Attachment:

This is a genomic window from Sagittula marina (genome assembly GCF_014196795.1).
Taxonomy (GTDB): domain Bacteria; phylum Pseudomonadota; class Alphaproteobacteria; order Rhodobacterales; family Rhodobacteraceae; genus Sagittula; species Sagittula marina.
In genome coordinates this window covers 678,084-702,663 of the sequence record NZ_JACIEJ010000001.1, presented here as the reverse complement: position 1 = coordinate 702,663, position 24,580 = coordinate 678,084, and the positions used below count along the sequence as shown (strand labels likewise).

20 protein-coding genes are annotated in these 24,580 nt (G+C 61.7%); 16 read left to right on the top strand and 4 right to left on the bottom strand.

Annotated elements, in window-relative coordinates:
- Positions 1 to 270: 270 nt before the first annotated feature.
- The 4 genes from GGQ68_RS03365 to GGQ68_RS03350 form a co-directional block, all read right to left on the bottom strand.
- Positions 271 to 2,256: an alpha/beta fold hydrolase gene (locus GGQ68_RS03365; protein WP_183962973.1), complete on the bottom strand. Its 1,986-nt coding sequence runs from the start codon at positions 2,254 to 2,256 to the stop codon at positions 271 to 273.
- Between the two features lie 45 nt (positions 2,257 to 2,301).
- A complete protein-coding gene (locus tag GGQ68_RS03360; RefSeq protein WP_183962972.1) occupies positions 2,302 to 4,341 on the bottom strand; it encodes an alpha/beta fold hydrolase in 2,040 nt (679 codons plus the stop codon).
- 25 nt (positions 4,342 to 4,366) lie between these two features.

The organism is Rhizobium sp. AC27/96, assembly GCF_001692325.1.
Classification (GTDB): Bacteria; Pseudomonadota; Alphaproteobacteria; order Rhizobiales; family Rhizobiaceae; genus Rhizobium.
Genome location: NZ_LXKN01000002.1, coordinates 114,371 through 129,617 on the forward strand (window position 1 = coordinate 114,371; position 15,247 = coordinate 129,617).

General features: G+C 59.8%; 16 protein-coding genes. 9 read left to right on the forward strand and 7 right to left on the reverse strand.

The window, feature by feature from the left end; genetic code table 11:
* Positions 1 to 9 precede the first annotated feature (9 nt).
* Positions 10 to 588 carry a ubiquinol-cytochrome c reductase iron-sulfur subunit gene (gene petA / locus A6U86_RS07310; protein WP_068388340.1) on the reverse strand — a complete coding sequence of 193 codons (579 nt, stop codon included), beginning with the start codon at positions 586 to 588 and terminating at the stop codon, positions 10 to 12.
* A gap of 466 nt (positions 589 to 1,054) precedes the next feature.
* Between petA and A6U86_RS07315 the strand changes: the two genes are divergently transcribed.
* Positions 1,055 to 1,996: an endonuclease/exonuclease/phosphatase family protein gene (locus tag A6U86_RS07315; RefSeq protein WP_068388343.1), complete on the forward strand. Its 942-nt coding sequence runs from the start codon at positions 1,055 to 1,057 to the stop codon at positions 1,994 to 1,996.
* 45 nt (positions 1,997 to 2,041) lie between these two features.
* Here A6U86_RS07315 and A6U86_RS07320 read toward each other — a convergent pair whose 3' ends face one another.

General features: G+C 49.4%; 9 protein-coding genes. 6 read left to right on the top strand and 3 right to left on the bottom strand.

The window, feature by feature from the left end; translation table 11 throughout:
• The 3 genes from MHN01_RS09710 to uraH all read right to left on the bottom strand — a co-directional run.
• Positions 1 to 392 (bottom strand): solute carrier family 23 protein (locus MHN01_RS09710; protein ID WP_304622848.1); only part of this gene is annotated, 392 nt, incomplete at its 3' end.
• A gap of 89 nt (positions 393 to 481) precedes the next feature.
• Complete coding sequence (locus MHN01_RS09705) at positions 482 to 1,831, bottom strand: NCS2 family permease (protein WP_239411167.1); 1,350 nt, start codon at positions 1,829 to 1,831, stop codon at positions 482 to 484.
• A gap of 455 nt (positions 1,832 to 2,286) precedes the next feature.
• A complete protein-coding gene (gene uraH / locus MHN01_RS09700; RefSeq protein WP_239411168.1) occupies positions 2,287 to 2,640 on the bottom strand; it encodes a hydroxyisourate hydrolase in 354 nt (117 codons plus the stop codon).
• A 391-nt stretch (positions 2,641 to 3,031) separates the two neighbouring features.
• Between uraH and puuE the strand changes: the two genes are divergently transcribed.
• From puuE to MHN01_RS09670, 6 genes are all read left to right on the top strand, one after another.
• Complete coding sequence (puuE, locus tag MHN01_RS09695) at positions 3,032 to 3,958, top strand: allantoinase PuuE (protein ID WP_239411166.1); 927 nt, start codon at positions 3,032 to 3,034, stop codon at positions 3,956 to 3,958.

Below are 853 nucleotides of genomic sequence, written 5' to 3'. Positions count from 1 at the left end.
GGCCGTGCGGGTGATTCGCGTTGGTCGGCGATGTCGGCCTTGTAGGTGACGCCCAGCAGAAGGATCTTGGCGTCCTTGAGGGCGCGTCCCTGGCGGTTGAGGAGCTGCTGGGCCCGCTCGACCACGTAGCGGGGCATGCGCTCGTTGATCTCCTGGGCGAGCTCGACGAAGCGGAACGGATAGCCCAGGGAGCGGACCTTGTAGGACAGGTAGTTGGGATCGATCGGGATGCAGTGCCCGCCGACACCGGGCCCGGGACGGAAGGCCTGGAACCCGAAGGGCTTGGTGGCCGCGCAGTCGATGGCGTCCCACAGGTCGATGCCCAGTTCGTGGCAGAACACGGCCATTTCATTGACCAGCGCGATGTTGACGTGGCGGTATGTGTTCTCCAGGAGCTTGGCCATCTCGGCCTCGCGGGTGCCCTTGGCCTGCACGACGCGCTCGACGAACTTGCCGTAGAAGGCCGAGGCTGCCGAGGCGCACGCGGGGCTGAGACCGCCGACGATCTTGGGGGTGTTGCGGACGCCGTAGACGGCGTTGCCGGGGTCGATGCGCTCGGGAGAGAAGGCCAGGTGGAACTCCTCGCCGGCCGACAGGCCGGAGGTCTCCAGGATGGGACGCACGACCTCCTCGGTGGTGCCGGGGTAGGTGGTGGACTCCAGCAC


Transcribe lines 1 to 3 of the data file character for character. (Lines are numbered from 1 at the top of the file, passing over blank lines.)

This is a genomic window from Sagittula marina (genome assembly GCF_014196795.1).
Taxonomy (GTDB): domain Bacteria; phylum Pseudomonadota; class Alphaproteobacteria; order Rhodobacterales; family Rhodobacteraceae; genus Sagittula; species Sagittula marina.
In genome coordinates this window covers 678,084-702,663 of the sequence record NZ_JACIEJ010000001.1, presented here as the reverse complement: position 1 = coordinate 702,663, position 24,580 = coordinate 678,084, and the positions used below count along the sequence as shown (strand labels likewise).